Nikolaos Stelgias

Nikolaos Stelgias

The Greek opposition is not convinced by Mitsotakis' wall in Evros/Meric

Harsh criticism of the Greek government by the opposition on the immigration issue

The immigration issue has recently returned to the forefront of the Greek news. In the aftermath of the tragic events experienced by Syrian migrants in Evros a few weeks ago, the Greek government was looking for solutions to deal with the influx of migrants and refugees from Turkey.

The issue of immigration concerns Prime Minister Kyriakos Mitsotakis and his colleagues at a time when Greece is preparing for parliamentary elections and New Democracy's conservative government is attempting to rally its base using conservative and nationalist rhetoric. This rhetoric has left an imprint on the government's new immigration policies.

Opposition parties are harshly criticizing the Mitsotakis government for “playing the game of Recep Tayyip Erdogan's government” and “attempting to secure political benefits from the drama of people seeking a better future in Europe.”

The Greek wall in Evros/Meric

One of the new Greek government decisions causing opposition parties to react is the Mitsotakis government's decision to build a wall along the entire length of the Turkish-Greek border in Evros. The Evros/Meric border line was on the agenda of the State Council for Foreign Affairs and Defence (KYSEA) meeting last Tuesday at the Maximou Prime Minister's Residence in Athens, presided over by Prime Minister Kyriakos Mitsotakis.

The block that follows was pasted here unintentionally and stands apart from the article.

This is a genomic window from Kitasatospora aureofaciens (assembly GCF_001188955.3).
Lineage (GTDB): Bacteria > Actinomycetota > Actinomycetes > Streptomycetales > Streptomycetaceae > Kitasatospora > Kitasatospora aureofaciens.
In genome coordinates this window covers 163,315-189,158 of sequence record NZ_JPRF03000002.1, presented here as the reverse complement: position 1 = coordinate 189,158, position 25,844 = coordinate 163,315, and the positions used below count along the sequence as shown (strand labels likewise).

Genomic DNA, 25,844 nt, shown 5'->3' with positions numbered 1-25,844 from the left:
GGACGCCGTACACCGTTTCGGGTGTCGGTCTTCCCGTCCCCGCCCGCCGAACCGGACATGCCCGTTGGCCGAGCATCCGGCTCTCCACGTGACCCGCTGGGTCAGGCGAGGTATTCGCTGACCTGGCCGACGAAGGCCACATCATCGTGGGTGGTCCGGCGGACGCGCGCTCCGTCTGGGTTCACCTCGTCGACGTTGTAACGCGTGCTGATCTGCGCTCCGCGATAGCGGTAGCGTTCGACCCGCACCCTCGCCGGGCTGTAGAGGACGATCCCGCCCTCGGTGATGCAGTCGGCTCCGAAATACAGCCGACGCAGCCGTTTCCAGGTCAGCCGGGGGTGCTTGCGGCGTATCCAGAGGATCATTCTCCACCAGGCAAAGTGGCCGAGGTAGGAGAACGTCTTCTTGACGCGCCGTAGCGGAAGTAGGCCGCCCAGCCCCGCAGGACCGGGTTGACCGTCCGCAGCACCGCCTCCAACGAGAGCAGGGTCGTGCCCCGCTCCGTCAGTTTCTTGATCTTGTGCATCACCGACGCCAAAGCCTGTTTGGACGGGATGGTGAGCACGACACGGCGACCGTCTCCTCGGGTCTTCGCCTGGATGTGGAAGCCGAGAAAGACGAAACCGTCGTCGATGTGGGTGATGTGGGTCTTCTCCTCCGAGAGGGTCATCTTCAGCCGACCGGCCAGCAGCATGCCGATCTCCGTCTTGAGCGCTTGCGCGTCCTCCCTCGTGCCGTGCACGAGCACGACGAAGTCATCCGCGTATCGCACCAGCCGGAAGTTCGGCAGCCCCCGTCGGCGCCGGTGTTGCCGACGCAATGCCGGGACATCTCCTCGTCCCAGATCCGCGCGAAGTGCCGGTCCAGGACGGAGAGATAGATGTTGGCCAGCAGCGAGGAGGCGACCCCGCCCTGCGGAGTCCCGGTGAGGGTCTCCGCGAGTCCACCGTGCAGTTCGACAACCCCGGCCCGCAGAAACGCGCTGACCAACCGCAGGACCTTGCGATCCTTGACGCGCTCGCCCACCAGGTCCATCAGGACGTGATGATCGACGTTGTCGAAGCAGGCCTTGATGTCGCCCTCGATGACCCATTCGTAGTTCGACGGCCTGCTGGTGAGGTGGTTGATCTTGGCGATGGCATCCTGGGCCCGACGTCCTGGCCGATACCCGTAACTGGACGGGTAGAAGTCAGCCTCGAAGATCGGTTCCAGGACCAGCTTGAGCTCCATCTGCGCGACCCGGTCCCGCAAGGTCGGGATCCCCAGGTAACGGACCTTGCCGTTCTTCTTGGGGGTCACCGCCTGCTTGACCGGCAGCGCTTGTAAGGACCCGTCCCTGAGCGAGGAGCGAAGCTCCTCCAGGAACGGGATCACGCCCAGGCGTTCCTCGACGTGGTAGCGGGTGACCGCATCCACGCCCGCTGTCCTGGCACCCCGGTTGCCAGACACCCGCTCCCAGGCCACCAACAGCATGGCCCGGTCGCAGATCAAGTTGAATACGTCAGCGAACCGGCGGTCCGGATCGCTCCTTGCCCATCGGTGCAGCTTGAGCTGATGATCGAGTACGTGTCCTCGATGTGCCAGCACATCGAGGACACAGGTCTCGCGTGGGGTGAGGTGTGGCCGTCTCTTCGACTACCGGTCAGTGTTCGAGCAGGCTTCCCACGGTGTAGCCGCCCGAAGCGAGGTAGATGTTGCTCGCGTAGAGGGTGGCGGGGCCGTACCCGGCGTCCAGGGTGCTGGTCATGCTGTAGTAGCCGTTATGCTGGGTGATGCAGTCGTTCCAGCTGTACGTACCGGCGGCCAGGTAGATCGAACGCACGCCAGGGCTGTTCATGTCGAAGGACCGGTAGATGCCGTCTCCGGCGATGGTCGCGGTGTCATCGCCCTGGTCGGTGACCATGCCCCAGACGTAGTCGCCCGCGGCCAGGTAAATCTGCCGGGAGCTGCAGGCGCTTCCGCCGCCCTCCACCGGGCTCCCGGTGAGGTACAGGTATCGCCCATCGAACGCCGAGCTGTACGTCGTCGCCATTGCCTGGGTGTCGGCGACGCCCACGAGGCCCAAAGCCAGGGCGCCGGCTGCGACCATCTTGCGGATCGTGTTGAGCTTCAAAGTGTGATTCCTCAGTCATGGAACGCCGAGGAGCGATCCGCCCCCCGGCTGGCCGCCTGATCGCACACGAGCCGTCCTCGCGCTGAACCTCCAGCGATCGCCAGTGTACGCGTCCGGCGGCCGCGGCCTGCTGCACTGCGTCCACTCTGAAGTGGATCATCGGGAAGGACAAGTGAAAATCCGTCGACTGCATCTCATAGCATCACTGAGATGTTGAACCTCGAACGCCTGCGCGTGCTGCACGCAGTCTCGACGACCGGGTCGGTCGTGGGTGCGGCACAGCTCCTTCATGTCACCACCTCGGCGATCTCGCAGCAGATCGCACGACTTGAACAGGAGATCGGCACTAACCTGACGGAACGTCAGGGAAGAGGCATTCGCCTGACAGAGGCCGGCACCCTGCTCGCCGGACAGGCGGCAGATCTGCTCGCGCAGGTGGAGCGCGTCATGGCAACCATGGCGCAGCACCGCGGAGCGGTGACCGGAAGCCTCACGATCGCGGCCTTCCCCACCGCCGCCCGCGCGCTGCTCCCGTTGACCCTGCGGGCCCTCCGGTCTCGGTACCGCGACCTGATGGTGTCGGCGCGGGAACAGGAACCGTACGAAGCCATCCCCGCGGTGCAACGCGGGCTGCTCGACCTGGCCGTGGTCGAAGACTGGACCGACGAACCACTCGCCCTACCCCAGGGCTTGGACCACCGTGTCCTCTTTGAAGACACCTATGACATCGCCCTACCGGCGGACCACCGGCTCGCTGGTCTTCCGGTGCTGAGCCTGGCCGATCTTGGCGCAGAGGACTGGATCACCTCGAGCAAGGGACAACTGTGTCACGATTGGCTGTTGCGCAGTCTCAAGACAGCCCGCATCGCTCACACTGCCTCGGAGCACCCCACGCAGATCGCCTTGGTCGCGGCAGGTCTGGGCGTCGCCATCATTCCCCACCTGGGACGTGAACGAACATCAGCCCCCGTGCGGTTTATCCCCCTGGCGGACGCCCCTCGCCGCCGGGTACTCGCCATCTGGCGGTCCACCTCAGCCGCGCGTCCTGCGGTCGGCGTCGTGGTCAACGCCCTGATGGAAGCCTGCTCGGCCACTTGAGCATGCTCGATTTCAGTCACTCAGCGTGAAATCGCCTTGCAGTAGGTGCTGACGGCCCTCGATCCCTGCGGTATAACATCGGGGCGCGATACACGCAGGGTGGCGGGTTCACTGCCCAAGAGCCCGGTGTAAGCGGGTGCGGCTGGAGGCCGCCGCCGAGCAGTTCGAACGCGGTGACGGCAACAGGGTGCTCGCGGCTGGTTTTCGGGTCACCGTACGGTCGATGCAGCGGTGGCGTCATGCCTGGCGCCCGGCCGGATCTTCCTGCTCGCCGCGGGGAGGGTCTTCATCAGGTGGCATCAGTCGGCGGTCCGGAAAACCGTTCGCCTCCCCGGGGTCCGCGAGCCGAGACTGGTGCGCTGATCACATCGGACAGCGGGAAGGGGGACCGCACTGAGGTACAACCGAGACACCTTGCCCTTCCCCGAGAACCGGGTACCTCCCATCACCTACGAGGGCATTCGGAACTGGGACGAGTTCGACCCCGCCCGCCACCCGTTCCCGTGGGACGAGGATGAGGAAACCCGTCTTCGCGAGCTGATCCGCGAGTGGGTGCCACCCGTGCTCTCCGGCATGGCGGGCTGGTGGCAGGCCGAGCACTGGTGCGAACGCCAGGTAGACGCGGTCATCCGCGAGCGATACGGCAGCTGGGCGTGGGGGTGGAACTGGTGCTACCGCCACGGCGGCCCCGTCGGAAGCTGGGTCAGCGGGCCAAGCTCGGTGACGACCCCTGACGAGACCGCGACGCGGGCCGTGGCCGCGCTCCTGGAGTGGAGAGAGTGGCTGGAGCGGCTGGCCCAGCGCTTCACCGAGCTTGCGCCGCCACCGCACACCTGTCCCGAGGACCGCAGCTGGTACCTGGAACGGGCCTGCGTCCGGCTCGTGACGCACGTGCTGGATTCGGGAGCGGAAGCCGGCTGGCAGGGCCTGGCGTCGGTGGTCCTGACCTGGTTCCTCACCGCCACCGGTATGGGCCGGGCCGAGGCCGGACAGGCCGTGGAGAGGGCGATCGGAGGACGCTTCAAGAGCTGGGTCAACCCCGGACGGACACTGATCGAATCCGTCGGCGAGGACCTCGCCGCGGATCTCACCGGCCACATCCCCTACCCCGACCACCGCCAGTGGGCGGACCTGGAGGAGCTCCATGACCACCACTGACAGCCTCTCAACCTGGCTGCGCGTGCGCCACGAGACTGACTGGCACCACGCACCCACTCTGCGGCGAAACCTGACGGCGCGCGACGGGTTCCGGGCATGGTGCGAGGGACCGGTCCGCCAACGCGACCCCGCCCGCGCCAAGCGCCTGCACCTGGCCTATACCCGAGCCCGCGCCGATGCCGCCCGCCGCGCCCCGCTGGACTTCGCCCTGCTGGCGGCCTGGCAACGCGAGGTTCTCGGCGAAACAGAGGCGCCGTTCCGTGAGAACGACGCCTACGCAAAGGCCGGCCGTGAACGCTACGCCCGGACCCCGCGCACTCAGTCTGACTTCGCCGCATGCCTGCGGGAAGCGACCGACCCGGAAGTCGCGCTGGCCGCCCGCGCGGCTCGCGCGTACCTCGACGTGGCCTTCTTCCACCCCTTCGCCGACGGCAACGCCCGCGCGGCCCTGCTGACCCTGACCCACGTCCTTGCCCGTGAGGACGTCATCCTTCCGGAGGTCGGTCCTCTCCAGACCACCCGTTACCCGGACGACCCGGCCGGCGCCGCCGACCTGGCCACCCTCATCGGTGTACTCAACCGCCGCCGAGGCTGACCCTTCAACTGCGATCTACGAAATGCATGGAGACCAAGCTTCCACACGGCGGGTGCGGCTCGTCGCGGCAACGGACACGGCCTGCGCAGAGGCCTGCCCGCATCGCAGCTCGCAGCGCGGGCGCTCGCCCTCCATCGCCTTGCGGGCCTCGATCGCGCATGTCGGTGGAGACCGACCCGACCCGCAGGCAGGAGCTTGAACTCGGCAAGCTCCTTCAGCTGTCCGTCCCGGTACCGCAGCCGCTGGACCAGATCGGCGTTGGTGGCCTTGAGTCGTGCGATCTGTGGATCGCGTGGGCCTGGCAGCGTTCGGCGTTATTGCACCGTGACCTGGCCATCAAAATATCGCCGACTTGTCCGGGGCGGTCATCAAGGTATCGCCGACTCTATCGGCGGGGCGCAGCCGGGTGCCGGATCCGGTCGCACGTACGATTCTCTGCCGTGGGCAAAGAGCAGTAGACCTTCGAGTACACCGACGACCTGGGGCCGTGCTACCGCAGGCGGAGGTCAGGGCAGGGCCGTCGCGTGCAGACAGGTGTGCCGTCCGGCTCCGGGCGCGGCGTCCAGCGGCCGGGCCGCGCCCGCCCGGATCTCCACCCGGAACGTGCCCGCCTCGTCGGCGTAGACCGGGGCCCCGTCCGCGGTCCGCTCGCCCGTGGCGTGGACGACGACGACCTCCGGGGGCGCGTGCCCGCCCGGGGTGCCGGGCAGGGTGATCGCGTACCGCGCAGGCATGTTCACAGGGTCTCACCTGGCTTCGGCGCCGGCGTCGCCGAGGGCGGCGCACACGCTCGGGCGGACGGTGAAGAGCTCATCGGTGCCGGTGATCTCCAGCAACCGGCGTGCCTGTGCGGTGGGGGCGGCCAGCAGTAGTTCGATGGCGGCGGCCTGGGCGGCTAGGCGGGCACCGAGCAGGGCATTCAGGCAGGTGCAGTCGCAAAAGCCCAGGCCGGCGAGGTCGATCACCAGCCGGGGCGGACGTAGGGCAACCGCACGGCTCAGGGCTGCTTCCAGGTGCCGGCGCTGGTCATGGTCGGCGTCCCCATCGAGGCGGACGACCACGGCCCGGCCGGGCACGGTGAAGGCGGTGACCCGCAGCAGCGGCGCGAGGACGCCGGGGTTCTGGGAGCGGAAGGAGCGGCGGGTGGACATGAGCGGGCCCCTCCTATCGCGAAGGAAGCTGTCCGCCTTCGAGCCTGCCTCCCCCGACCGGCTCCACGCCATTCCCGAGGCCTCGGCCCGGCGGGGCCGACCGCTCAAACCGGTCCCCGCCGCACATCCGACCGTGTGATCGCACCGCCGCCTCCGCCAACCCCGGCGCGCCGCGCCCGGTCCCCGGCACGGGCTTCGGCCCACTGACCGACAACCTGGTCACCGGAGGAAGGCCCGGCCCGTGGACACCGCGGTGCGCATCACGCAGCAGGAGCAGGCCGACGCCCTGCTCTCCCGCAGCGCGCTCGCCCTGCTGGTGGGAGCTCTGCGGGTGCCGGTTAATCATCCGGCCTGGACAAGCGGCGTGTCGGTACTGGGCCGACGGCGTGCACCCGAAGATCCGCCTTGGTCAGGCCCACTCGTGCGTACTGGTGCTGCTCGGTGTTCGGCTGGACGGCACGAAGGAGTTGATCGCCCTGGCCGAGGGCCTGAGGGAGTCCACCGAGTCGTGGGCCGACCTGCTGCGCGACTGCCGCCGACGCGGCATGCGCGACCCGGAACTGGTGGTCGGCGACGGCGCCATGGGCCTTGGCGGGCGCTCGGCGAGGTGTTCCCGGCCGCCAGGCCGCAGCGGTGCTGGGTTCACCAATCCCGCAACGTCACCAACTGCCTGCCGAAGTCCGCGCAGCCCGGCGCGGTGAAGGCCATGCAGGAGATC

The Greek government decided at this meeting to extend the wall (fence) built along the Greek-Turkish border in Evros/Meric in recent years along the entire border line, as well as to upgrade the surveillance systems. Priority for fence extension will be given to the problematic areas identified by the relevant ministries and the General Staff. In particular, the disputed areas are given priority.

According to CNN Greece, the meeting of the State Council for Foreign Affairs and Defense focused on the recent increase in the number of illegal Turkish entries through Greece's land and sea borders. The Hellenic Police and Ministry of National Defense provided an assessment of the situation.

The Greek government emphasized in its meeting statement that “Among other things, the meeting addressed the issue of increasing pressure for illegal entry into our country through both our land and sea borders. It was decided to extend the fence along the Evros River gradually, prioritizing the contentious points identified by the relevant Ministries and the General Staff.” Prior to the meeting, Government Spokesperson Yannis Ekonomou addressed Turkey's claim that “Turkey rescued 41,000 migrants that Greece left to die” and the situation at Evros.

Speaking to the Greek press, Ekonomou said of Turkey: "Everyone knows who has been exploiting people's misery to manipulate immigration for a long time. Many such incidents have occurred, and most recently, 38 migrants have been rescued in Evros. The Greek authorities pursue a strict and equitable immigration policy that protects Greece's and Europe's borders while saving lives in the Aegean and Evros."

In the same vein, Takis Theodorikakos, the Minister of Citizen Protection, accused Turkey of a “coordinated effort to prevent irregular migrants from entering the country” last Saturday.  According to Theodorikakos, 1,500 illegal migrants attempted to enter the country through Evros in recent days but were turned back by Greek authorities. The attempts in the last 24 hours were made mostly in the evening said the Minister of Citizen Protection, who added that “we will not turn Greek police officers into boatmen at Evros.”

Harsh criticism of the Mitsotakis government

The opposition parties are unconvinced by the Mitsotakis government's immigration strategy and rhetoric. The opposition blasts the government for its role in the new refugee drama in Evros as well as its plans for a new Greek-Turkish border.